A bee dies when they sting you, but they also leave a chemical mark, that alerts other bees to your “threat”. So if you have been stung near a lot of bees, move slowly away from the bees until they no longer follow you, and this may be some distance.
Bees will panic if you panic, so stay calm! It’s a big ask I know, but avoid flailing your arms about or yelling. It will freak them out, and not in a good way.
Once a safe distance away, remove the sting by scraping it off the surface of your skin with your fingernail or a flat object like a credit card. Be careful not to disturb the venom sac and inevitably inject more venom into your skin.
Raw honey is the best relief I have found to soothe bee stings almost instantly. A cold pack applied to the sting will offer some relief and assist with any swelling. It may itch like crazy over the next few days which is the result of the bee toxin being broken down by your bodies immune system.
Applying Soothing Bug Bite Gel (see recipe below) cool from the fridge may offer relief.
Mosquitos are more than just annoying, they can carry serious diseases and so it is so important to ensure you don’t get stung in the first instance.
Around the garden, empty out any bodies of water, to prevent mosquitoes from breeding their larvae.
If you have a pond, consider installing a fountain, as the moving water agitates the larvae. Or speak to your local aquaponics nursery for advice on populating your pond with native, larvae-eating fish.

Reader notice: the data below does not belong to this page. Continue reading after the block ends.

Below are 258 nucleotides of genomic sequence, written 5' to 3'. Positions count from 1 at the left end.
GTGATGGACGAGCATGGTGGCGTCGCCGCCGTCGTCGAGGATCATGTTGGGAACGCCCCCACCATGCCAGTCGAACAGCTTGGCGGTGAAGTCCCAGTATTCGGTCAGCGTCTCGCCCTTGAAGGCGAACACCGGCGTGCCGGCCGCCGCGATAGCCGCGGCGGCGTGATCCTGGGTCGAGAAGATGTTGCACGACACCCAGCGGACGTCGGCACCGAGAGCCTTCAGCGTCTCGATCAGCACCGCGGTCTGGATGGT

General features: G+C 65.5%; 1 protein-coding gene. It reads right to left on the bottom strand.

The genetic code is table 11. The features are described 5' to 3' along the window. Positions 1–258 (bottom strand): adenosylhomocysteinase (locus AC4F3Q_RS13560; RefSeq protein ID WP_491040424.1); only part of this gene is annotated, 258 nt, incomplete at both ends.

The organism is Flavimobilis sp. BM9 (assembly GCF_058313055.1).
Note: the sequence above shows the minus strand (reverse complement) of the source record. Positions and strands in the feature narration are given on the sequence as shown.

The worst of the mosquitoes are usually experienced at early morning and dusk, so be sure to cover up, or use environmental deterrents like mosquito coils, citronella lamps or candles to repel them from your entertaining areas.
If you do get stung, the back of a teaspoon warmed in a mug of drinkable temperature tea (around 60 degrees
Sometimes, the only evidence you have of an ant nest nearby is getting bitten. Bull ant bites are especially nasty, as they inject venom as they bite.
If you have ever been bitten by one of Australia’s 89 different species of
Bull ants are especially aggressive when they feel threatened, so if you are getting bitten, your best bet is to move. Fast.
But if you have been bitten, apply a cold pack as soon as you can to soothe the pain and assist with swelling.
Over the next few days, the bite will itch, so apply Soothing Bug Bite Gel for relief.
Tropical Strength Personal Insect Repellant
I must admit, I was surprised to discover some natural insect repellants with essential oils like lavender and lemongrass on their ingredient list.